This is a new lens for me on the story of the play. I was brought to this insight as I wondered the relationship of this story I wrote (and experienced) and the 4th of July.
July 4th in America is not marked as a separation from something good. Rather, it is celebrated as the day the American colonies declared their independence from Great Britain and thus set in motion the creation of the United States of America. For most of America today, it is about a new beginning, shedding the shackles of oppression in order to be free. July 4th in many ways has become a moment to recognize the blessings of liberty and the values of freedom from tyranny.
Yet it is also about separation. Separations have two aspects. One is what was -- that which is lost or left behind. The other is what will be – that which is created and will become. We were a British Colony before with ties of all sorts to a motherland, including personal ties of colonists to family and friends back ‘home.’ After we were an independent nation, self-ruled and governed. There were parts of the relationship with Britain that were supportive and reassuring to many and there must have been great uncertainty about how things would work – or not -- after the separation.
Losing someone you love is also a separation. The anxiety and anticipation of the process leading to the loss also involves preparing for an uncertain future without the other.
As I was reflecting on these similarities I decided to look again at what we now call the Declaration of Independence I understand there is a key difference here. The ‘after’ of our declaration from Britain is perceived as good and better. The declaration is made to justify a volitional act of separation or even ‘divorce’ from a parent or partner.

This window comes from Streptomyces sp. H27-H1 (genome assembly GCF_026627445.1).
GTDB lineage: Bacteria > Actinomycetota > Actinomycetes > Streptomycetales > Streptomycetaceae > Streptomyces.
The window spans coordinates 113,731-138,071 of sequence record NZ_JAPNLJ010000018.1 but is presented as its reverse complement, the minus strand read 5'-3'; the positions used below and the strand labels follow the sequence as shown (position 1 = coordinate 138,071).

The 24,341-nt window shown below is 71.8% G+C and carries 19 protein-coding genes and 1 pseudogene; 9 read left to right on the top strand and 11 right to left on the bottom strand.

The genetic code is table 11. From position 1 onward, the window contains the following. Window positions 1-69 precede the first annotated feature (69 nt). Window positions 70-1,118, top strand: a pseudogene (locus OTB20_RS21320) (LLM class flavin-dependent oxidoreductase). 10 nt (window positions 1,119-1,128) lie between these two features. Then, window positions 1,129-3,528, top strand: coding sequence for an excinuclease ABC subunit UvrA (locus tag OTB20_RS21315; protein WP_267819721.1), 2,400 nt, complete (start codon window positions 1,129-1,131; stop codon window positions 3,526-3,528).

In this little exercise the separation – the Dance -- is not volitional. It is inevitable and ultimately necessary. For many of the everyday colonists though I wonder if the declaration wasn’t something that felt imposed and difficult. I wonder despite the differences if it isn’t useful to compare and contrast these two events as a way of shedding new light on each:
Here is the original:
When in the Course of human events, it becomes necessary for one people to dissolve the political bands which have connected them with another, and to assume among the powers of the earth, the separate and equal station to which the Laws of Nature and of Nature's God entitle them, a decent respect to the opinions of mankind requires that they should declare the causes which impel them to the separation.
Here is my adaptation:
When in the Course of human events, it becomes necessary for two people to dissolve the mortal bonds which have connected them with another, and for one of them to assume through the powers of the divine, the separate and equal station in the eternal to which the Laws of Nature and of Nature's God call them, a decent respect requires that they should declare the love and causes that while continue to bind them together forever.
Ultimately, all separations involve losses. They all require courage and imagination to move forward with the new – post separation world. In America we celebrate the 4th of July. We acknowledge the battle and tension and difficulty of the separation and those who made it happen, and we celebrate the potential of a great country that even now is evolving and becoming.
In Judaism we mark anniversaries of separations as well. We call it Yahrzeit. A Yiddish term meaning “one year’s time” or the anniversary of a separation. The purpose is to remember and honor that which was and the blessings of that relationship and that person. We recite prayers in their honor and most importantly we acknowledge the power and mercy of God in the world.
We do not in American mourn the loss of the relationship we had with Britain. Rather we look at the reasons for the separation. The Declaration actually is a bill of particulars and outlines just cause for a revolution. One that results in a separation – the loss of what was and the creation of what will be.
So too is the result of different kinds of separation. A dance, a dance that one day each and every one of us will dance. Something that was and the creation of what will be.